By Brian Flood
Published July 02, 2019
The New York Times opinion team got an early start on celebrating Independence Day, declaring Monday that America is “just OK” with a slickly produced video that argues the United States is only great if you’re wealthy and privileged.
“We argue that the myth of America as the greatest nation on earth is at best outdated and at worst, wildly inaccurate,” Times producers Taige Jensen and Nayeema Raza wrote when describing the video.
The nearly five-minute video mocks pop culture items such as cartoons, movies and even mattress commercials for pushing the “narrative” that America is the greatest country on earth before playing devil’s advocate.
“We argue that the myth of America as the greatest nation on earth is at best outdated and at worst, wildly inaccurate."
“Now, hold on patriots, I know what you’re thinking, ‘America has done some pretty great stuff,” a narrator says before using the Organization for Economic Co-operation and Development as a litmus test.
“Which is basically a gold club of 36 countries, predominantly wealthy, Western and Democratic. And, unlike most golf clubs, this one has got some diversity,” the narrator said. “America is the richest country in this club, but we’re also the poorest with a whopping 18 percent poverty rate, closer to Mexico than Western Europe.”
The video then pivots from animated cartoon to a black screen with white font stating: “12.8 million American children live in poverty.”
The clip, posted under the Times' opinion banner, then lists a series of statistics that paint America in a negative light, such as poor rankings for high school science and math levels, costs of health care, lifespan, adult obesity rates, and infant mortality rates.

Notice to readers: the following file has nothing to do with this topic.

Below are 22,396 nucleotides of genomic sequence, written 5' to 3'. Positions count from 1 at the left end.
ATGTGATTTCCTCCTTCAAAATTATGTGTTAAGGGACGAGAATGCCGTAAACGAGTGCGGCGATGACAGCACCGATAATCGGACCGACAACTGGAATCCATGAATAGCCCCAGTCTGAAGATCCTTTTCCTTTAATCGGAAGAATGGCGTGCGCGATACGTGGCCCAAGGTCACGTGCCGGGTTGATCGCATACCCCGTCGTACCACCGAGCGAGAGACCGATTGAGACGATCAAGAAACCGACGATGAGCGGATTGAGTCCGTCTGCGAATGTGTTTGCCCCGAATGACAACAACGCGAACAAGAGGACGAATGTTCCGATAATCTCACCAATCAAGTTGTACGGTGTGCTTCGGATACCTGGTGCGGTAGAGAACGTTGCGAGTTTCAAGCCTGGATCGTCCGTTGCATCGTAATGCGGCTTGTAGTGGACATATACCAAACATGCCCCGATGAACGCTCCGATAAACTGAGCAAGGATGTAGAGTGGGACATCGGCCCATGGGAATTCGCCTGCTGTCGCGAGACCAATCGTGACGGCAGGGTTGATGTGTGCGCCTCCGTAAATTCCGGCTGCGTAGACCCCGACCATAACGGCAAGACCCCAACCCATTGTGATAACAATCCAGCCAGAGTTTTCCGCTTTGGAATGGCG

“But we have freedom in America,” the narrator sarcastically says. “Turns out, a lot of countries have freedom.”
The video points out that while Americans “boast” about freedoms, only 56 percent of them vote while closer to 80 percent vote in other nations.
“It’s getting worse, this year America slid on global rankings of corruption and freedom,” the narrator says. The video then lists areas where America succeeds, downplaying the economy and military in the process.
“So what, besides our economy and military are we actually No. 1 at? Turns out, a lot of things,” the narrator says, listing civilian gun ownership, mass shooting, TV watching, prescription drug abuse, prison population and “almost No. 1” in environmental damage.
The video then compares America to countries “like Pakistan or Nigeria where the rich don’t worry about the sad state of electricity or police,” pointing out that Kim Kardashian once rented private firefighters to protect her home from a devastating wildfire.
“When health, education, and safety are increasingly privatized or driven by privilege, the truth is ‘how great America is really depends on how rich you are,’” the narrator says. “Now, I’m not saying we’re Pakistan or Nigeria or any number of what we like to call developing countries, but we’re not perched as high above them as we like to think.”
The video says Americans have “long ignored the cracks in our system” and while it may “once have been the greatest,” that no longer applies.
“Today, America, we’re just OK,” the narrator says.